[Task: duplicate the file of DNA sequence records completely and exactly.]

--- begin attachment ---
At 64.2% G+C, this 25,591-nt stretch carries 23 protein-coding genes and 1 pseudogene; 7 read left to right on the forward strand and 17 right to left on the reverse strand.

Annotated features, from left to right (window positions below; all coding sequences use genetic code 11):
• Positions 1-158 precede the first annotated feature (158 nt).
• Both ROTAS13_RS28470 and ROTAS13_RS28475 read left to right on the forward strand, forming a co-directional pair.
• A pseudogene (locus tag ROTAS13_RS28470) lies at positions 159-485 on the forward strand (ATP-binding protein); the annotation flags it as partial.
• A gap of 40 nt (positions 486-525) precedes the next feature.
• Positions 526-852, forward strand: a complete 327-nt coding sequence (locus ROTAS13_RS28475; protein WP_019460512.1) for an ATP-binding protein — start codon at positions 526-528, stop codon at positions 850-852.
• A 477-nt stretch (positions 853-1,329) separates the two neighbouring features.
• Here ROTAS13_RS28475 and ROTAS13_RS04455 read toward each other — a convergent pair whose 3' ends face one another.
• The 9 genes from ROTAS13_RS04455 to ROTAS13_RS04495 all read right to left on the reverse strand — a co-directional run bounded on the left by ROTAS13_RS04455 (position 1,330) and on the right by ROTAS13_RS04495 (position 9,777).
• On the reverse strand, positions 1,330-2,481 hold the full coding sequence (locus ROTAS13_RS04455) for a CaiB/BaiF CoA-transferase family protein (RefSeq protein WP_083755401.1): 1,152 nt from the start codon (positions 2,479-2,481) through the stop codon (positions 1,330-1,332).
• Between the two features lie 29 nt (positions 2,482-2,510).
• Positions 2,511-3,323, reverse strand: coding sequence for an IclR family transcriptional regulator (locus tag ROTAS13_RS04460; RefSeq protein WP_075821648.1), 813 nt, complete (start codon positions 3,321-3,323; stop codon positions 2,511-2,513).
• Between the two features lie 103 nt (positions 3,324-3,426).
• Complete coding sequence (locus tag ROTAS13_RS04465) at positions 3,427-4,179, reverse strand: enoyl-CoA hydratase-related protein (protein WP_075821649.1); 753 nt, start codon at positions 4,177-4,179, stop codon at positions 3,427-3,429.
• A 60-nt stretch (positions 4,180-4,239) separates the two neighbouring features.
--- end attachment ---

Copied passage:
At 64.2% G+C, this 25,591-nt stretch carries 23 protein-coding genes and 1 pseudogene; 7 read left to right on the forward strand and 17 right to left on the reverse strand.

Annotated features, from left to right (window positions below; all coding sequences use genetic code 11):
• Positions 1-158 precede the first annotated feature (158 nt).
• Both ROTAS13_RS28470 and ROTAS13_RS28475 read left to right on the forward strand, forming a co-directional pair.
• A pseudogene (locus tag ROTAS13_RS28470) lies at positions 159-485 on the forward strand (ATP-binding protein); the annotation flags it as partial.
• A gap of 40 nt (positions 486-525) precedes the next feature.
• Positions 526-852, forward strand: a complete 327-nt coding sequence (locus ROTAS13_RS28475; protein WP_019460512.1) for an ATP-binding protein — start codon at positions 526-528, stop codon at positions 850-852.
• A 477-nt stretch (positions 853-1,329) separates the two neighbouring features.
• Here ROTAS13_RS28475 and ROTAS13_RS04455 read toward each other — a convergent pair whose 3' ends face one another.
• The 9 genes from ROTAS13_RS04455 to ROTAS13_RS04495 all read right to left on the reverse strand — a co-directional run bounded on the left by ROTAS13_RS04455 (position 1,330) and on the right by ROTAS13_RS04495 (position 9,777).
• On the reverse strand, positions 1,330-2,481 hold the full coding sequence (locus ROTAS13_RS04455) for a CaiB/BaiF CoA-transferase family protein (RefSeq protein WP_083755401.1): 1,152 nt from the start codon (positions 2,479-2,481) through the stop codon (positions 1,330-1,332).
• Between the two features lie 29 nt (positions 2,482-2,510).
• Positions 2,511-3,323, reverse strand: coding sequence for an IclR family transcriptional regulator (locus tag ROTAS13_RS04460; RefSeq protein WP_075821648.1), 813 nt, complete (start codon positions 3,321-3,323; stop codon positions 2,511-2,513).
• Between the two features lie 103 nt (positions 3,324-3,426).
• Complete coding sequence (locus tag ROTAS13_RS04465) at positions 3,427-4,179, reverse strand: enoyl-CoA hydratase-related protein (protein WP_075821649.1); 753 nt, start codon at positions 4,177-4,179, stop codon at positions 3,427-3,429.
• A 60-nt stretch (positions 4,180-4,239) separates the two neighbouring features.